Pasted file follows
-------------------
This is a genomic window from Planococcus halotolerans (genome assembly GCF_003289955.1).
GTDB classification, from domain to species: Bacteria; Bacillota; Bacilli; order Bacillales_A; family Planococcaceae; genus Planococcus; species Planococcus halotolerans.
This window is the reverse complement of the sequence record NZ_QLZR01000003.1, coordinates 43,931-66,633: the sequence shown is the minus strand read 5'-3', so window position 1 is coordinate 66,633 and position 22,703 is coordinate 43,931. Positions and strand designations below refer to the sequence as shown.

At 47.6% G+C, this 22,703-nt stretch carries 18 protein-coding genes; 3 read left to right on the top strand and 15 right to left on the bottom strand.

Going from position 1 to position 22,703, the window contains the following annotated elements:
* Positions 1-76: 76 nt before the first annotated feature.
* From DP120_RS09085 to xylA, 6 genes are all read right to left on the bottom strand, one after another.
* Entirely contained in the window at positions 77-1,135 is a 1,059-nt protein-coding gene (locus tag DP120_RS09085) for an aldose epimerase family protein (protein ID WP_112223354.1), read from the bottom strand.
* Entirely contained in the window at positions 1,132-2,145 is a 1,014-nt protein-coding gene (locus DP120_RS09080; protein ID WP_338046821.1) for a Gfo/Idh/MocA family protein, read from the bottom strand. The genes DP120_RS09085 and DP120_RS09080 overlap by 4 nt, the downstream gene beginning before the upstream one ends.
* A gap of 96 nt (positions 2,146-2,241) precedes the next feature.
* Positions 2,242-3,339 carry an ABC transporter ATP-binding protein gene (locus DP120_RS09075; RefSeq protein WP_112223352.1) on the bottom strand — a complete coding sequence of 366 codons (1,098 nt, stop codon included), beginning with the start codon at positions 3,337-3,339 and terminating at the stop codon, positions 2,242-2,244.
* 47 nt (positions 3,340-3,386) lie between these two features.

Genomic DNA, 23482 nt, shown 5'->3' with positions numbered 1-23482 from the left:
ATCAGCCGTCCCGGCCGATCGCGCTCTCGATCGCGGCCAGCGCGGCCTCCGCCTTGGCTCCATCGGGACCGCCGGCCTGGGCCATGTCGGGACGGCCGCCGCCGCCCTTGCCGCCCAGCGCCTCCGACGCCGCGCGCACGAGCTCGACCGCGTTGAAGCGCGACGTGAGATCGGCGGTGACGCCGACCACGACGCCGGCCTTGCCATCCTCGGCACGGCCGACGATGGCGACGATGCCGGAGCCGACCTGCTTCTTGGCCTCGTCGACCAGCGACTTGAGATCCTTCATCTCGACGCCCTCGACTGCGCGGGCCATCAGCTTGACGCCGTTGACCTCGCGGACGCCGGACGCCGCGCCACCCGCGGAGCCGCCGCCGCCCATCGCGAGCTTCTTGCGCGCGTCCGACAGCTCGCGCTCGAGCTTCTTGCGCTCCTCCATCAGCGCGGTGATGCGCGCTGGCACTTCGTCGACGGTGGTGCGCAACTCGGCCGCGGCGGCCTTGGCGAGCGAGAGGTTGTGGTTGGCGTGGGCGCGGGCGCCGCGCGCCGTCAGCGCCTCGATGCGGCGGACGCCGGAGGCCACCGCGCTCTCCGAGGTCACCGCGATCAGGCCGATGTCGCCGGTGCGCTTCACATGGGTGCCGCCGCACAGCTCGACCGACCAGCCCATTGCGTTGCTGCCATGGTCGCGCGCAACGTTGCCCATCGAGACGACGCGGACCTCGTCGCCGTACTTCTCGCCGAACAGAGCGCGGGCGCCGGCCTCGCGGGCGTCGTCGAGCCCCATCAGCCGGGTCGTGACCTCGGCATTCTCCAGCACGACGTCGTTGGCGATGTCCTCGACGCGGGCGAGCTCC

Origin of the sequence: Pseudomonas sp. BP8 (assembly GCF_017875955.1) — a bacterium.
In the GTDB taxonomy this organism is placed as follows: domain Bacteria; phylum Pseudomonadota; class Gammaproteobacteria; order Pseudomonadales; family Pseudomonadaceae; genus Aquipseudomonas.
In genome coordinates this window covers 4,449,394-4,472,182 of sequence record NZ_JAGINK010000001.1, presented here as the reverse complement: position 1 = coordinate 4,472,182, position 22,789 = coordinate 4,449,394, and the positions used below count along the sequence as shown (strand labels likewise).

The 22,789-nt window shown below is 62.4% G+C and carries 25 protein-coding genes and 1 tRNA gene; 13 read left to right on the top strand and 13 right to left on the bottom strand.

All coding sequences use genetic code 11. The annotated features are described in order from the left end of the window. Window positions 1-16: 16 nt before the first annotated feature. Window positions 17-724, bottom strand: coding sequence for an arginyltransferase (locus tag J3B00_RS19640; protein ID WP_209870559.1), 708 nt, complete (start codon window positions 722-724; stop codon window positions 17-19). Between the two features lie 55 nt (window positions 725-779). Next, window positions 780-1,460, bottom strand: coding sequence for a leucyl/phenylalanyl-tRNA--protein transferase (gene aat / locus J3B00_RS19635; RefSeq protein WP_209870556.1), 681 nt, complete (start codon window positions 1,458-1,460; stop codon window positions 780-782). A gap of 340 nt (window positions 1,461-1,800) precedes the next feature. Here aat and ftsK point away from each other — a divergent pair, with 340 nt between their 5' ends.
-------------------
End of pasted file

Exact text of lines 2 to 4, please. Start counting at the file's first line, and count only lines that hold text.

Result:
GTDB classification, from domain to species: Bacteria; Bacillota; Bacilli; order Bacillales_A; family Planococcaceae; genus Planococcus; species Planococcus halotolerans.
This window is the reverse complement of the sequence record NZ_QLZR01000003.1, coordinates 43,931-66,633: the sequence shown is the minus strand read 5'-3', so window position 1 is coordinate 66,633 and position 22,703 is coordinate 43,931. Positions and strand designations below refer to the sequence as shown.

At 47.6% G+C, this 22,703-nt stretch carries 18 protein-coding genes; 3 read left to right on the top strand and 15 right to left on the bottom strand.